A RESEARCH and development project is exploring how technology can help bring subjective meat grading into the future utilising Augmented Reality (AR).
Meat and Livestock Australia has partnered with engineering design-and-build business, Wiley in a project aiming to innovate meat grading using computer-vision, with the goal of objective measurement and decision-support for meat grading personnel.
The innovative technology, named ARGA (Augmented Reality Grading App) is designed to help manual graders deliver faster, more consistent and more precise meat grading, by augmenting the experience and capabilities of the industry’s meat graders.
The platform is designed to distinguish the colour of a meat sample accurately, determine the surface area of the rib eye muscle (the standard grading point) and introduce hands-free scanning of meat sample tickets.
These features have been demonstrated using a Vuzix m300 augmented reality headset, as well as on various hand-held devices.
This project consisted of two phases:
- A research phase reviewing and cataloguing relevant augmented reality projects, case studies and technology, and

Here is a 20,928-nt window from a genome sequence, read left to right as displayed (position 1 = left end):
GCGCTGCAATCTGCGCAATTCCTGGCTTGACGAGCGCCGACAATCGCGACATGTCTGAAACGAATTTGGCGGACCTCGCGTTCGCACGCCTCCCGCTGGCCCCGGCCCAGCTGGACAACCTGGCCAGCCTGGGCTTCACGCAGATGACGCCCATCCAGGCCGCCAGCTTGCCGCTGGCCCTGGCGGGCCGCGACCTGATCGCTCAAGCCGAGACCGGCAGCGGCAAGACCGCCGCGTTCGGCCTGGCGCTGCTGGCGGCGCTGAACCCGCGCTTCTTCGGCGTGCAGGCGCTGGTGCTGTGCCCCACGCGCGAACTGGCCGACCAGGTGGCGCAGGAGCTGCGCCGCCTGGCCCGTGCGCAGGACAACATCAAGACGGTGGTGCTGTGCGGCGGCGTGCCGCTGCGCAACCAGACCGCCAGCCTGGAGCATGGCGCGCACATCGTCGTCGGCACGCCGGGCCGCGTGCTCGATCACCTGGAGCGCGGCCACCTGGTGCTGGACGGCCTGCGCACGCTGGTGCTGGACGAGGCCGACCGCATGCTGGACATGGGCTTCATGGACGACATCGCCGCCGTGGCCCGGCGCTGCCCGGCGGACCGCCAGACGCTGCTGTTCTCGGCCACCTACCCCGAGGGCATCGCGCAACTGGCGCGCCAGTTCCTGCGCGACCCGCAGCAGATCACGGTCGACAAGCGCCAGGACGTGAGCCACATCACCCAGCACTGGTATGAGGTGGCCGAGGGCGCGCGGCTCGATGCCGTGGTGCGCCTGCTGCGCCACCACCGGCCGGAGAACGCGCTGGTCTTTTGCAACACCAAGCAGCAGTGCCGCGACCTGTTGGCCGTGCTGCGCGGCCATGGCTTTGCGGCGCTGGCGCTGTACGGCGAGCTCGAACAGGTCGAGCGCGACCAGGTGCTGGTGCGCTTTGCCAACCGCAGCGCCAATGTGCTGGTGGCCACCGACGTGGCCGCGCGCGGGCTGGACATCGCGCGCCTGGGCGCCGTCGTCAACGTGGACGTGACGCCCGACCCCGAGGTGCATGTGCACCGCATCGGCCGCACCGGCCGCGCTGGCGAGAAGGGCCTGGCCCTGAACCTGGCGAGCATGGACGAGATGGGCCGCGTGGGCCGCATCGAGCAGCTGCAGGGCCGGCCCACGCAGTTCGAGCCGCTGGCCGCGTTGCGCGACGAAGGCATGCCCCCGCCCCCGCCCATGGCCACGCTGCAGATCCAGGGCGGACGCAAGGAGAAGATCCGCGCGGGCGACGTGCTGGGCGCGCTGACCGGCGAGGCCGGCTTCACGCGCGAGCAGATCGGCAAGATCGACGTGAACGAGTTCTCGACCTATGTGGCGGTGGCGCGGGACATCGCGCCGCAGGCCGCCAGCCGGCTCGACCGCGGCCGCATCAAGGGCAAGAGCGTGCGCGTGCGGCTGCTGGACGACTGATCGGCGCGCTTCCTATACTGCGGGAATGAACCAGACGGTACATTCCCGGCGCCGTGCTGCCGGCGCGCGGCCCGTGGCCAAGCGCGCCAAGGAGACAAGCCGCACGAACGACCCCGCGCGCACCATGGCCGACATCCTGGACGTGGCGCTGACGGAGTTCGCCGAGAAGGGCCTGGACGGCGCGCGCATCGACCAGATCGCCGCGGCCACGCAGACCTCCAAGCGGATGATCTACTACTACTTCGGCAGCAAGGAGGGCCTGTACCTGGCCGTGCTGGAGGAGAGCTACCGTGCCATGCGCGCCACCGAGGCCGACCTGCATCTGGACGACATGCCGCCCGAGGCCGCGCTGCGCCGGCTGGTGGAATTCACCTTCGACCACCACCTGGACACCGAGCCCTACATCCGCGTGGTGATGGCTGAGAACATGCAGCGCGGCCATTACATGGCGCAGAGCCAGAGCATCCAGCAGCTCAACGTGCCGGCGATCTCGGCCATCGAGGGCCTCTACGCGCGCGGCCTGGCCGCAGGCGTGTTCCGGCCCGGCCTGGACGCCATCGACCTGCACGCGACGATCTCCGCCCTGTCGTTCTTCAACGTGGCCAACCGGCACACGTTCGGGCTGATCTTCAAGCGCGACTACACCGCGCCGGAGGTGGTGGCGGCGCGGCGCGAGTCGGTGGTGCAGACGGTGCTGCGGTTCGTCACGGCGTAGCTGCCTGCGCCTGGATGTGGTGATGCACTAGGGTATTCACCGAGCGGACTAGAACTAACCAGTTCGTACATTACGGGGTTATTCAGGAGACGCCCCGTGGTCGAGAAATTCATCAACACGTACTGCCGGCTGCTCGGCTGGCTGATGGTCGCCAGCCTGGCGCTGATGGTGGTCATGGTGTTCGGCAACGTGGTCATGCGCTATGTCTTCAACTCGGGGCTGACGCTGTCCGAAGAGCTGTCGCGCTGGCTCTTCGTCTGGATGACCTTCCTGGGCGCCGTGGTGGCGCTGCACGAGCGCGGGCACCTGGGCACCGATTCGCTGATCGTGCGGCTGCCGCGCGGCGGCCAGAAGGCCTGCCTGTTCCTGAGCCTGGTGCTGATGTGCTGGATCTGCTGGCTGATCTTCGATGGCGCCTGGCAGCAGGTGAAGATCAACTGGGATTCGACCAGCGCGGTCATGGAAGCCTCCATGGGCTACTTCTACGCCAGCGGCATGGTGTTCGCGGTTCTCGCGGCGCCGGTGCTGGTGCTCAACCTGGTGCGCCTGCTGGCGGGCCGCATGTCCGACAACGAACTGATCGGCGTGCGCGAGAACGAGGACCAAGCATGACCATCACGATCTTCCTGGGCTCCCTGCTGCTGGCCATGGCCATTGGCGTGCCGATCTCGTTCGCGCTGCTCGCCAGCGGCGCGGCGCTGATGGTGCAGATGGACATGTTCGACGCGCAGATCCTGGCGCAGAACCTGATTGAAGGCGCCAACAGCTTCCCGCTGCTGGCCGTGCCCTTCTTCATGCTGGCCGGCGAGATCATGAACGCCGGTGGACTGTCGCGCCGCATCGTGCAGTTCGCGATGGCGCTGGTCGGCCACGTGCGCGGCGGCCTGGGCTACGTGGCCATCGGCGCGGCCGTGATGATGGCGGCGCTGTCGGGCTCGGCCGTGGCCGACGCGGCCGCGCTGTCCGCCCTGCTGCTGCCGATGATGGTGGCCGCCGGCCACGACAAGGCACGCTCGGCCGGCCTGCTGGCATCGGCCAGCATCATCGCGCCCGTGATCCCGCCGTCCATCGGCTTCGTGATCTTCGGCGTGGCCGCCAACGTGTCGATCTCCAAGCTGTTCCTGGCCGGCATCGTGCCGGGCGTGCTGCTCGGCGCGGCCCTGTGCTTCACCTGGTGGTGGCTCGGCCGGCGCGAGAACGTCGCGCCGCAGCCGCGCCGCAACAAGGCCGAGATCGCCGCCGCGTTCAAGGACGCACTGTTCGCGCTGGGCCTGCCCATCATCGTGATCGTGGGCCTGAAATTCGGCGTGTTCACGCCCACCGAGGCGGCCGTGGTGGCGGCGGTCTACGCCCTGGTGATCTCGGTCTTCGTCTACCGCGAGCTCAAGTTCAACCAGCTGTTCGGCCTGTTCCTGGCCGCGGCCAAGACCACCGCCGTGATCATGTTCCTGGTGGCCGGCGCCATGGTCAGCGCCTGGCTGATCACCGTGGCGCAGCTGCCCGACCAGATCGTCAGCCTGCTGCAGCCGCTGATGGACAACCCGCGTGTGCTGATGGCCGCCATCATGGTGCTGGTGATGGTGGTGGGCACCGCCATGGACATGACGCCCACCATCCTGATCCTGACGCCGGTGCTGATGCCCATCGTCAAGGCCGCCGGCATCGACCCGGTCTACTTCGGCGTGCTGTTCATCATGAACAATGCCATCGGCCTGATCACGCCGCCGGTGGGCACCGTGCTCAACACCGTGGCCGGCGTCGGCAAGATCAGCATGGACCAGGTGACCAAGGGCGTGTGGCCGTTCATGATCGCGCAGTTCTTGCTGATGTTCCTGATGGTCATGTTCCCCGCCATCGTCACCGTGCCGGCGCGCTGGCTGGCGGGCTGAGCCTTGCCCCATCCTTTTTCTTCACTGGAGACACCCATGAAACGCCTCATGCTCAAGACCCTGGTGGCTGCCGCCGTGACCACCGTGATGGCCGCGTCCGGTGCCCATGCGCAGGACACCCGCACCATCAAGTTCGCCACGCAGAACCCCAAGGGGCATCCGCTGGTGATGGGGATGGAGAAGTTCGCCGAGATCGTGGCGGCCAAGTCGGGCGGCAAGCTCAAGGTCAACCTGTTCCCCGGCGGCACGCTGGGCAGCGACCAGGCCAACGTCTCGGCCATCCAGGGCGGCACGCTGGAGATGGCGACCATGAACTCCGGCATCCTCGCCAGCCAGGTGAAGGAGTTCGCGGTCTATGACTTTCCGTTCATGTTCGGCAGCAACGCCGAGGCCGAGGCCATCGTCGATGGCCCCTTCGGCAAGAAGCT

- A proof of concept phase in which a prototype of an augmented reality application was developed for an AR head mounted display and tasked with reducing the subjectivity in MSA grading in a processing environment.
The subjective collection and assessment of meat grading attributes in the industry have contributed to trust issues between producers and processors, a joint MLA/Wiley report said.
As evidenced during the recent Senate Inquiry into red meat, some producers and feedlot operators were concerned about the precision and repeatability of meat grading in Australia.
“Meat graders are not to blame. Humans are simply not built to repeatedly make objective judgements, day-in, day-out,” the report said.
In a US study of meat grading, it was found that 50 percent of meat samples were mis-graded in some way.
Wiley’s R&D and innovation director, Brett Wiskar said the project would “move the red meat industry forward into the digital era.”
“Decision assistance for meat graders may lead to improved transparency and consistent outcomes for the meat industry. Increased precision has obvious benefits, such as accuracy on a carcase-by-carcase basis, and broader labour efficiencies. But there are also subtle flow-on positive impacts to the industry and processors,” he said.
Decision support using the augmented reality platform was likely to bring about greater speed and decreased training periods for meat graders, he said.
“In addition, such a solution has the potential to normalise grading performance across shift duration, between graders, between facilities and across processor groups.”
Both the augmented reality market and the platform developed through the research project showed substantial potential, he said.
“The successful demonstration of a meat grading application in conjunction with the continuing development of augmented reality solutions make it reasonable to expect augmented reality to play a substantial role in the meat industry in years to come. This platform will have much further potential as the technology advances,” he said.